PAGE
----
LEPHALALE — It has been more than a year since Lephalale FM went off air.
On 31 March 2017, management of the station received an instruction from the Independent Communications Authority of South Africa (ICASA) to cease broadcasting. Since then efforts to bring the station back on air were unsuccessful.
Early in January 2018, ICASA sent an email to the board of directors of the station stating their reasons for not authorising LFM to start broadcasting again. The authority said it had noted that the station experienced challenges with former station management which was asked to submit the renewal application.
“The station was reminded on more than one occasion to submit its renewal application. The last reminder was on 23 October 2016, the month in which the license expired. Despite these reminders, Lephalale FM failed to submit its license renewal application on time as required by the Electronic Communication Act (ECA) 36 of 2005, as amended and the Class Licensing Processes and Procedures Regulations 2010, as amended by the Amendment Class Processes and Procedures Regulations 2015,” read some of the contents of the email.
ICASA furthermore said there is a time limit within which class license renewal registrations must be made, which is six months prior to the expiry date.
“Authority is not afforded any power in terms of section 19 of the ECA to consider late renewal applications with regard to class license. In terms of section 7 of the ECA, Act 2005, no-one may provide any broadcasting service without a license. Consequently, Lephalale FM must cease to provide any broadcasting service in respect of which its broadcasting service license was granted.”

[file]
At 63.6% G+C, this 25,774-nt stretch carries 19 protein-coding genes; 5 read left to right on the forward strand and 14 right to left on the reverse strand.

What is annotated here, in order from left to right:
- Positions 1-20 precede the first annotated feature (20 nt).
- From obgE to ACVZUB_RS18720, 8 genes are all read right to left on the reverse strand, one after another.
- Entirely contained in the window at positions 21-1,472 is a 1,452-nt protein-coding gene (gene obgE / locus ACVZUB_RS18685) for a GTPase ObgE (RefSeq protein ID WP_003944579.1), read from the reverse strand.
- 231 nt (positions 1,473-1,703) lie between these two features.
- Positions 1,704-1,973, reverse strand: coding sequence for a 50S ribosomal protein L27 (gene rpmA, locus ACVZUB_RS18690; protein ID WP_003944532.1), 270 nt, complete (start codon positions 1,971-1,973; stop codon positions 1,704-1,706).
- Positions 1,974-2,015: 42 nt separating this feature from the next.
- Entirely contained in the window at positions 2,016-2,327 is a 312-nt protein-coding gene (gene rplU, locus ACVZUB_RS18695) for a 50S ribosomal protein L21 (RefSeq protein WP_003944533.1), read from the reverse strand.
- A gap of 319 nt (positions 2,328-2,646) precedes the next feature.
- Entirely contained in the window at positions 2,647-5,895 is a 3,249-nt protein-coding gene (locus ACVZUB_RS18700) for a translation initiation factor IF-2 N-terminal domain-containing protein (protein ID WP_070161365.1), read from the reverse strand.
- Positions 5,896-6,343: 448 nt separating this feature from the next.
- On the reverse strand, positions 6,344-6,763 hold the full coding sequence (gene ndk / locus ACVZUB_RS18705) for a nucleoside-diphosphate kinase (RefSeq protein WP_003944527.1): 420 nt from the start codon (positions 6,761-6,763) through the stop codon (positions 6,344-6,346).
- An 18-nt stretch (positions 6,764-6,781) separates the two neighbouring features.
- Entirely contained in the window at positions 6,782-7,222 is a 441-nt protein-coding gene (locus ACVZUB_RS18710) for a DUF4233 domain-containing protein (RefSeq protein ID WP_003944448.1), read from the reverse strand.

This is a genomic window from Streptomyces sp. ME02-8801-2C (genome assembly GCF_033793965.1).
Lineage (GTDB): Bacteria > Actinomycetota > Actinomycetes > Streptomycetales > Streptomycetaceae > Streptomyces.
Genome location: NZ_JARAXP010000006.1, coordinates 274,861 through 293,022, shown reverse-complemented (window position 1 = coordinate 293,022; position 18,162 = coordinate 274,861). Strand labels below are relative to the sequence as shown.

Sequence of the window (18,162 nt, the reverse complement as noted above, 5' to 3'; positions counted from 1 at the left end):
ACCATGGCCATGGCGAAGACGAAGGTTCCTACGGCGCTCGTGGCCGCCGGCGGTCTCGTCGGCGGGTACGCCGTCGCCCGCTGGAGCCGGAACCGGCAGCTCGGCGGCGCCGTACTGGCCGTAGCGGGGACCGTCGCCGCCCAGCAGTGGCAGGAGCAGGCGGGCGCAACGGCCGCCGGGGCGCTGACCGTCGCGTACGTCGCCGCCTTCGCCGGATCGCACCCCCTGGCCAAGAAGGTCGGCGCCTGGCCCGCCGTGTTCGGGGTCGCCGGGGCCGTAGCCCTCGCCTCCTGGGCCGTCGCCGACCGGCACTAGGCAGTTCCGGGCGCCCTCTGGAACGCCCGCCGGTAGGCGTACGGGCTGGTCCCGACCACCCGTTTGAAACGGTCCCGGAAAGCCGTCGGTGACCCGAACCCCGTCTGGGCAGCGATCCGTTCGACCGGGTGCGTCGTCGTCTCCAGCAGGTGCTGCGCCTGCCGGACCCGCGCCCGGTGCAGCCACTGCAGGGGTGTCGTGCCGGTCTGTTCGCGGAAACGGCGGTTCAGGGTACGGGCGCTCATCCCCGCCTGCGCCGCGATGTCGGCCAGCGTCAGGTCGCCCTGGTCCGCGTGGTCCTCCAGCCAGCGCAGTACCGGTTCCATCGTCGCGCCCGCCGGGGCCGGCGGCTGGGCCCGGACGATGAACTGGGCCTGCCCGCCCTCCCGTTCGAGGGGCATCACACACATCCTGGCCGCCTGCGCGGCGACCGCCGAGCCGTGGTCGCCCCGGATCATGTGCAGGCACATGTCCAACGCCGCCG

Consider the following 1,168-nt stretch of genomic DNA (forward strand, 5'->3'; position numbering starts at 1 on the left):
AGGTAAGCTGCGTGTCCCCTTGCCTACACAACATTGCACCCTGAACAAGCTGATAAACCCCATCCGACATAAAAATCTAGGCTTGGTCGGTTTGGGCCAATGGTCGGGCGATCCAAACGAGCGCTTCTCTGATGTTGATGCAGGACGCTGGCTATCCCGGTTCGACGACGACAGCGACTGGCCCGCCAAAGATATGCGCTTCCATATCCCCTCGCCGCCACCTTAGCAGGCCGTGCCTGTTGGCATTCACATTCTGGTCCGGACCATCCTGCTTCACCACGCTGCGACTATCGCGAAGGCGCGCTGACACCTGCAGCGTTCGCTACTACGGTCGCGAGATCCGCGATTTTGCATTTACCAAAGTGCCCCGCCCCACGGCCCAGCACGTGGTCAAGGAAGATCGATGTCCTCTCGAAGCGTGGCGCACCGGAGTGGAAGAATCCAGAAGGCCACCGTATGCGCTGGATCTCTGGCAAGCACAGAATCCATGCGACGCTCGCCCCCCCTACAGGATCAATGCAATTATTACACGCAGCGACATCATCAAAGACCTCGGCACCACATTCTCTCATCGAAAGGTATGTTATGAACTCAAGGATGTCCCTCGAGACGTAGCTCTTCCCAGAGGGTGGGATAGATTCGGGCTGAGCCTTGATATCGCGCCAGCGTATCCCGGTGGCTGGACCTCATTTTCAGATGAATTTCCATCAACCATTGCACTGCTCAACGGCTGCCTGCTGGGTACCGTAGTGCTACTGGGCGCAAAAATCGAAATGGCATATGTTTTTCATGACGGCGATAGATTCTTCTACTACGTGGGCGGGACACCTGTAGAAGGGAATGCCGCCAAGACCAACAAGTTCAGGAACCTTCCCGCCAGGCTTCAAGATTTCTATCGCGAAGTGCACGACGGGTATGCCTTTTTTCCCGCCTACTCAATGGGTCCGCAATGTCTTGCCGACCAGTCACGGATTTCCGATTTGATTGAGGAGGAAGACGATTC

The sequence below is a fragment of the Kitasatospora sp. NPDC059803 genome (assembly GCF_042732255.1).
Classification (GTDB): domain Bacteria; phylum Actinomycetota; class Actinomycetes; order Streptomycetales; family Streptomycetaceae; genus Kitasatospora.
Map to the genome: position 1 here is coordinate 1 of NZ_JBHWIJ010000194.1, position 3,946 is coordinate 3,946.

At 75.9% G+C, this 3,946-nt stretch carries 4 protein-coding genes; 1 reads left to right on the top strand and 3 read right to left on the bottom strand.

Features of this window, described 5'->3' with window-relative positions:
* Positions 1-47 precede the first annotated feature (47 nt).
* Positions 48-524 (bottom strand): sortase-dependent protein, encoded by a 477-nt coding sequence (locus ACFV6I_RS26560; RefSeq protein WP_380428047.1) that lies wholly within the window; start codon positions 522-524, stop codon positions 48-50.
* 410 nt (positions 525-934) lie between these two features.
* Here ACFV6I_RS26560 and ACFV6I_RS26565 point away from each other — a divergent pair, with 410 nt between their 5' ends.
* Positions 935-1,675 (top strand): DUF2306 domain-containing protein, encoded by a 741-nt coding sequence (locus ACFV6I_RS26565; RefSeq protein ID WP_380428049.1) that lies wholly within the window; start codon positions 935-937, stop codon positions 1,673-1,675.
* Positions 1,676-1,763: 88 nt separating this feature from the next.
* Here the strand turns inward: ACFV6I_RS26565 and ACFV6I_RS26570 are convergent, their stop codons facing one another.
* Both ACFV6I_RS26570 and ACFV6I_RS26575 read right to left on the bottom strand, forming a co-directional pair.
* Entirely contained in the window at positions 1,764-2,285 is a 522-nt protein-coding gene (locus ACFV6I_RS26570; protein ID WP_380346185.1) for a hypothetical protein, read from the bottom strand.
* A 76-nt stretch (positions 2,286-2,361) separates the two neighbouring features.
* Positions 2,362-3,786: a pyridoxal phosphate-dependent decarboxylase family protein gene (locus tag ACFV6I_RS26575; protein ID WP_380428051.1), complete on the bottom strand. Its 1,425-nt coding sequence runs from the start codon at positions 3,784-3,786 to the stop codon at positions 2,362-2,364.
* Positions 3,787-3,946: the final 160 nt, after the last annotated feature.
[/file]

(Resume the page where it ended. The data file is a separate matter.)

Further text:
According to ICASA, Lephalale FM ceased to broadcast after its expiry date based on the above Acts.
The Authority has issued a moratorium in respect of applications for both class community sound broadcasting service licenses and radio frequency spectrum licenses for purposes of providing a community sound broadcasting service. It means that the Authority will only accept applications for community sound broadcasting service licenses once the moratorium is reviewed, lifted and the new regulatory framework for community broadcasting is finalised.
Confusion and frustration regarding the future of LFM escalated during the past few months, as it was not clear when the radio will be back on air.
The matter was finally clarified on Wednesday 21 March during the commemoration of World Consumer Rights Day at Mogol Club by Richard Makatu, ICASA’s Consumer Rights Specialist.
“I was there in May 2016 when the board of LFM was elected and I asked the community if they were happy with the newly elected board and they said they were. The community chose the board and their main responsibility was to keep the license and comply with it.
“The board failed to comply with ICASA regulations and the community did not consult them to find out why that happened.
If you (the community) have a problem with this reality, go to the board and ask them why they have not adhered to the rules of ICASA,” he said.
Makato said the Authority revoked the license after there was no compliance and reapplication was done in February 2017 – four months after the license has expired.